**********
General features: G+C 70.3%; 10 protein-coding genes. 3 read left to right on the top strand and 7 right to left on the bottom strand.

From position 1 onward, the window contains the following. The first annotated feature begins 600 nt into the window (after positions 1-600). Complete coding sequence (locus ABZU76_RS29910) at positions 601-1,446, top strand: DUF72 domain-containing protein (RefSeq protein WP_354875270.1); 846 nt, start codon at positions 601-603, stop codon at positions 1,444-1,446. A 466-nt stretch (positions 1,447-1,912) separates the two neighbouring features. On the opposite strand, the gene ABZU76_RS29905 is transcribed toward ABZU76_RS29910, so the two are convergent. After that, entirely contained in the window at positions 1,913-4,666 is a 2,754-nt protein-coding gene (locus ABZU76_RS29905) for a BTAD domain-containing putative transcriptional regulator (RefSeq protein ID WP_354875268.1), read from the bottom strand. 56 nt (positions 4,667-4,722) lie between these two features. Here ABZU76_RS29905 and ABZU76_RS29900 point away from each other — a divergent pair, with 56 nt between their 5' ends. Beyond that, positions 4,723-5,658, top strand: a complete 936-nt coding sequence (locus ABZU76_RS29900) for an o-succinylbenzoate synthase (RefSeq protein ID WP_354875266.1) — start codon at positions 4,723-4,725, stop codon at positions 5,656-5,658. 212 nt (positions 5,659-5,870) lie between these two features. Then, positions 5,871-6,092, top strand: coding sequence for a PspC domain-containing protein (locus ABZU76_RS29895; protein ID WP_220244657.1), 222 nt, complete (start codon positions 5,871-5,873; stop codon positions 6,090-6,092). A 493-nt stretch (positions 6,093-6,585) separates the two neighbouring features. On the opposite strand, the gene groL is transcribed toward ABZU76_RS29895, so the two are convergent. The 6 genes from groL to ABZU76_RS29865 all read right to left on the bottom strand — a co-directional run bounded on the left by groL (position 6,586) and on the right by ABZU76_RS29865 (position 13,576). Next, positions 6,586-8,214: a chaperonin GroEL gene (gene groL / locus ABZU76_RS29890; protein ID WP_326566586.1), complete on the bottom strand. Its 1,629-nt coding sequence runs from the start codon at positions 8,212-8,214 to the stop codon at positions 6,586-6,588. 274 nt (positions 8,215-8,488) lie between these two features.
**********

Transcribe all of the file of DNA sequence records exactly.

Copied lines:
General features: G+C 70.3%; 10 protein-coding genes. 3 read left to right on the top strand and 7 right to left on the bottom strand.

From position 1 onward, the window contains the following. The first annotated feature begins 600 nt into the window (after positions 1-600). Complete coding sequence (locus ABZU76_RS29910) at positions 601-1,446, top strand: DUF72 domain-containing protein (RefSeq protein WP_354875270.1); 846 nt, start codon at positions 601-603, stop codon at positions 1,444-1,446. A 466-nt stretch (positions 1,447-1,912) separates the two neighbouring features. On the opposite strand, the gene ABZU76_RS29905 is transcribed toward ABZU76_RS29910, so the two are convergent. After that, entirely contained in the window at positions 1,913-4,666 is a 2,754-nt protein-coding gene (locus ABZU76_RS29905) for a BTAD domain-containing putative transcriptional regulator (RefSeq protein ID WP_354875268.1), read from the bottom strand. 56 nt (positions 4,667-4,722) lie between these two features. Here ABZU76_RS29905 and ABZU76_RS29900 point away from each other — a divergent pair, with 56 nt between their 5' ends. Beyond that, positions 4,723-5,658, top strand: a complete 936-nt coding sequence (locus ABZU76_RS29900) for an o-succinylbenzoate synthase (RefSeq protein ID WP_354875266.1) — start codon at positions 4,723-4,725, stop codon at positions 5,656-5,658. 212 nt (positions 5,659-5,870) lie between these two features. Then, positions 5,871-6,092, top strand: coding sequence for a PspC domain-containing protein (locus ABZU76_RS29895; protein ID WP_220244657.1), 222 nt, complete (start codon positions 5,871-5,873; stop codon positions 6,090-6,092). A 493-nt stretch (positions 6,093-6,585) separates the two neighbouring features. On the opposite strand, the gene groL is transcribed toward ABZU76_RS29895, so the two are convergent. The 6 genes from groL to ABZU76_RS29865 all read right to left on the bottom strand — a co-directional run bounded on the left by groL (position 6,586) and on the right by ABZU76_RS29865 (position 13,576). Next, positions 6,586-8,214: a chaperonin GroEL gene (gene groL / locus ABZU76_RS29890; protein ID WP_326566586.1), complete on the bottom strand. Its 1,629-nt coding sequence runs from the start codon at positions 8,212-8,214 to the stop codon at positions 6,586-6,588. 274 nt (positions 8,215-8,488) lie between these two features.